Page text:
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Noel Laporte

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What form of renewable energy has or will have the lowest impact on biodiversity?

Climate change, air pollution, rising sea levels and species extinction can all be attributed to the increasing usage of non-renewable energy in the world today. Non-renewable energy reserves are diminishing and finite with an ever-increasing demand from countries around the world. Coal, natural gas and oil all have detrimental effects on the environment. These effects are both local and global, harming species throughout the world. As we consider different renewable forms of energy, can we rank their potential impacts on biodiversity?

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    Apr 23 2013: I would like to think combination of solar and wind. Solar panels have less biodiversity impacts because they are usually used on the roof or in the urban areas. Solar energy can be used as small on-site renewable energy or can also be used as enormous as solar thermal. Like the Parabolic trough design in a solar energy site. Wind turbines, as we all know, have some controversial issues with birds and raptors conservationists. However, I had a biology conservation class and had a guest lecture and he talked about how they are doing a study of birds species that are affected by wind farms. They are studying the species nesting behaviors and flying/ soaring distance from ground. If all the ecologists and conservation biologists dedicate to research and help analyze the site before the wind farm gets built, it will have less impact on birds and raptors.

    However, I think a big land area like United States doesn't need to worry about land usage for energy generation. Small island countries, such as Taiwan, Japan, Philippines are not so lucky about renewable energy because they don't have enough land to build efficient wind farms or big solar energy sites to generate energy. Most of the energy still comes from coal and nuclear energy.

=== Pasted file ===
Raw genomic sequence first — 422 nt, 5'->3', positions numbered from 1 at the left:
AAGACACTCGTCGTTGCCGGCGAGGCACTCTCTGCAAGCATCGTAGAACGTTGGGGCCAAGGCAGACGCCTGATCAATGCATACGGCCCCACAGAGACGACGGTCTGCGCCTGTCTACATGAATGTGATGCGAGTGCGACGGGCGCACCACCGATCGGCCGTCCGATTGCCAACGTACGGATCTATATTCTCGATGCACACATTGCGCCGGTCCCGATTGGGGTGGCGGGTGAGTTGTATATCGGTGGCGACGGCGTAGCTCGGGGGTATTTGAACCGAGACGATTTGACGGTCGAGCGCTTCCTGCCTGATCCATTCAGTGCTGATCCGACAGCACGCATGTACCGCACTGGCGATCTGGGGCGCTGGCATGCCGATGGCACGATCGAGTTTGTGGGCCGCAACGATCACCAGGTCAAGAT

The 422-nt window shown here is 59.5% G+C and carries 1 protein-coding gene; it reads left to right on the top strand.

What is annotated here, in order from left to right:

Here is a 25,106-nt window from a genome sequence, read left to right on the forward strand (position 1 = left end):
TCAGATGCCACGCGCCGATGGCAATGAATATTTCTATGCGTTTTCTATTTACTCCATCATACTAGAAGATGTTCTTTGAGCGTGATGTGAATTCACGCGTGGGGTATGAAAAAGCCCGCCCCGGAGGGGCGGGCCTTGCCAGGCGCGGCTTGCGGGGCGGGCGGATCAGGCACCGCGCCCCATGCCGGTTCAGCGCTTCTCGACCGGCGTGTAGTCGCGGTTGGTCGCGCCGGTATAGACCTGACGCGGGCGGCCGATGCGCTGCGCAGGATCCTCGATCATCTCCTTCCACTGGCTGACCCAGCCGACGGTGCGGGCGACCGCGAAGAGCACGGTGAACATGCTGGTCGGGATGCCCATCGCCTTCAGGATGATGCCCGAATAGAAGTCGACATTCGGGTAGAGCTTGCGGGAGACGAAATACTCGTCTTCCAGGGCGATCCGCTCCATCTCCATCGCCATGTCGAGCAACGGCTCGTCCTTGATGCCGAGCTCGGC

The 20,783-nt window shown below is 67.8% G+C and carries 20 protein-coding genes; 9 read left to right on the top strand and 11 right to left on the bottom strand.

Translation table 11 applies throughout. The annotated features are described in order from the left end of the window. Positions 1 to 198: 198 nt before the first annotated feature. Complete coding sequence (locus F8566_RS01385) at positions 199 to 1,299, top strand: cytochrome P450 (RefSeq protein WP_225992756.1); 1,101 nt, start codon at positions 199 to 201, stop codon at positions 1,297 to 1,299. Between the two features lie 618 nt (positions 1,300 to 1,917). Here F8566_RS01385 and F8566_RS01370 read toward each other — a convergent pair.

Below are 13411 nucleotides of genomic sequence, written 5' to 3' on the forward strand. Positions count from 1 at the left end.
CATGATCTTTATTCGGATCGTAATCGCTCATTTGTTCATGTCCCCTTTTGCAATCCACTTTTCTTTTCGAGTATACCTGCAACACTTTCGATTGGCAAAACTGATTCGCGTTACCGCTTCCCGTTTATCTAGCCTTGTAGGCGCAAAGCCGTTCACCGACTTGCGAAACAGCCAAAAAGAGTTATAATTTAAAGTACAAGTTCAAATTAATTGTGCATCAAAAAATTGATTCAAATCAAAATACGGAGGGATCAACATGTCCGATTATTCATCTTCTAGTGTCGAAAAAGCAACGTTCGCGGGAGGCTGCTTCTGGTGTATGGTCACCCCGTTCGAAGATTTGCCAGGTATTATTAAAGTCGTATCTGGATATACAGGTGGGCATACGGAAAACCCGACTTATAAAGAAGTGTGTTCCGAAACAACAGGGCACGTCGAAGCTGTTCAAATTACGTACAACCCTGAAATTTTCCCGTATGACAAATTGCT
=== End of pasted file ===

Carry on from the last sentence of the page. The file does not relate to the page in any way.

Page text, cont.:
To respond to Bill Gates: Innovating to Zero talk, I would think we should do it both ways. It means we are all responsible for reducing energy usage and never give up on innovating new technologies that will help us generate enough energy but have less biodiversity impacts. This being said, I would argue for more dense urban areas and less spread out suburban. Dense urban areas with solar roof and green roof combined.
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      Apr 23 2013: I agree with you that solar and wind generated energy is very green. Now, we have another technology, ocean current energy, that uses water current to produce energy that might be used in a small island countries.(you can check this web site: http://www.boem.gov/Renewable-Energy-Program/Renewable-Energy-Guide/Ocean-Current-Energy.aspx) I am from Maui, HI, and Hawaii is a good place to test those new green energies because of its unique environment, sunny, windy, and big waves. Despite these efforts, the electricity company on Maui, MECO, does not want to offer energy which is generated from the sun, wind, and water current because if they do, they need to lower the price, less profit! They are well aware of its safety, cost, and effects, so sad.
      However, as you mentioned, the effects on birds, building an wind farm is not a good idea as well as using water current energy due to the effects on marine species. There are several different types of turbines used in ocean current energy which might alter the environment in the ocean due to its sound and altering water current. Although those alterations might be not a big problem for fish, the impact of those alterations on microbes might be extreme. Thus, although the renewable energies might help climate change, biodiversity can be altered.
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      Apr 23 2013: you have to consider the manufacturing process too. once a solar panel is ready, it indeed poses no threat. but solar panels don't grow on trees.
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        Apr 23 2013: Yes, I agreed with you. Like every other renewable energy we need to put manufacturing process into account. Nuclear energy, wind turbines manufacture and any other elements. Everything need to be transported anyway. Wind turbines have huge issues on transportation to the sites because they are really enormous but I feel solar panels/ cells are easy to transfer and install. They are expensive and to produce, those cells are not "green" either. However, once they are installed and combined with other green roofs in a dense urban areas. I think this can be a promise of on-site energy generation.
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        Apr 24 2013: Good point! also turbines.

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